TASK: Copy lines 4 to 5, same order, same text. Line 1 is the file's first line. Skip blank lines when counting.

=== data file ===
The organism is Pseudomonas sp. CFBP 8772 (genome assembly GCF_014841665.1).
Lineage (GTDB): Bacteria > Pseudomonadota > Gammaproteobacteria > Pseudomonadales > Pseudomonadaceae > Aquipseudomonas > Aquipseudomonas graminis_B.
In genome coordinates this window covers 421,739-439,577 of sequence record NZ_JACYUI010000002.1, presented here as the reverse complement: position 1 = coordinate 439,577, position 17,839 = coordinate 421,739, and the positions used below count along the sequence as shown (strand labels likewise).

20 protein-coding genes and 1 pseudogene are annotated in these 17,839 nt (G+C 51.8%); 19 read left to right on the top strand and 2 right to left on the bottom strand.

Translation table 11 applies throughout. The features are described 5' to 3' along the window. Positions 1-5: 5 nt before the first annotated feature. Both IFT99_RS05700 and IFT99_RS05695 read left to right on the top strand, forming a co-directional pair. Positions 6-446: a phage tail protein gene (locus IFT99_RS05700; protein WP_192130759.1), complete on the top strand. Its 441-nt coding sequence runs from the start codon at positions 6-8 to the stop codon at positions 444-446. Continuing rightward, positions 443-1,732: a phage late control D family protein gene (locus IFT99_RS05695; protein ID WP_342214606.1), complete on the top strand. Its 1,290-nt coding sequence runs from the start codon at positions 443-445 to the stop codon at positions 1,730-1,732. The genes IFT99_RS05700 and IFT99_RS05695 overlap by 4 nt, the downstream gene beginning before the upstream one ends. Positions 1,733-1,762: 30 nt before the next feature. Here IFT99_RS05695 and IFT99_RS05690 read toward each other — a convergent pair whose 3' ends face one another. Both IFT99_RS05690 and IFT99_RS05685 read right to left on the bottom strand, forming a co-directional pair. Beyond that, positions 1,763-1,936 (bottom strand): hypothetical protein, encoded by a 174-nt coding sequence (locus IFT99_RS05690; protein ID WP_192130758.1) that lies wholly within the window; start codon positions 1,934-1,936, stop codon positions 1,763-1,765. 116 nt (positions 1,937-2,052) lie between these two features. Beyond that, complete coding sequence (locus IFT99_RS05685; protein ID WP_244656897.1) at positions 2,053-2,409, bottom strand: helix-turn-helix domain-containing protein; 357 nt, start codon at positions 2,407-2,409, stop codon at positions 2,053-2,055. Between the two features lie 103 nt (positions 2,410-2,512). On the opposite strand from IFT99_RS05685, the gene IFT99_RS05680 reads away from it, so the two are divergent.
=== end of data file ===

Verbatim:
20 protein-coding genes and 1 pseudogene are annotated in these 17,839 nt (G+C 51.8%); 19 read left to right on the top strand and 2 right to left on the bottom strand.

Translation table 11 applies throughout. The features are described 5' to 3' along the window. Positions 1-5: 5 nt before the first annotated feature. Both IFT99_RS05700 and IFT99_RS05695 read left to right on the top strand, forming a co-directional pair. Positions 6-446: a phage tail protein gene (locus IFT99_RS05700; protein WP_192130759.1), complete on the top strand. Its 441-nt coding sequence runs from the start codon at positions 6-8 to the stop codon at positions 444-446. Continuing rightward, positions 443-1,732: a phage late control D family protein gene (locus IFT99_RS05695; protein ID WP_342214606.1), complete on the top strand. Its 1,290-nt coding sequence runs from the start codon at positions 443-445 to the stop codon at positions 1,730-1,732. The genes IFT99_RS05700 and IFT99_RS05695 overlap by 4 nt, the downstream gene beginning before the upstream one ends. Positions 1,733-1,762: 30 nt before the next feature. Here IFT99_RS05695 and IFT99_RS05690 read toward each other — a convergent pair whose 3' ends face one another. Both IFT99_RS05690 and IFT99_RS05685 read right to left on the bottom strand, forming a co-directional pair. Beyond that, positions 1,763-1,936 (bottom strand): hypothetical protein, encoded by a 174-nt coding sequence (locus IFT99_RS05690; protein ID WP_192130758.1) that lies wholly within the window; start codon positions 1,934-1,936, stop codon positions 1,763-1,765. 116 nt (positions 1,937-2,052) lie between these two features. Beyond that, complete coding sequence (locus IFT99_RS05685; protein ID WP_244656897.1) at positions 2,053-2,409, bottom strand: helix-turn-helix domain-containing protein; 357 nt, start codon at positions 2,407-2,409, stop codon at positions 2,053-2,055. Between the two features lie 103 nt (positions 2,410-2,512). On the opposite strand from IFT99_RS05685, the gene IFT99_RS05680 reads away from it, so the two are divergent.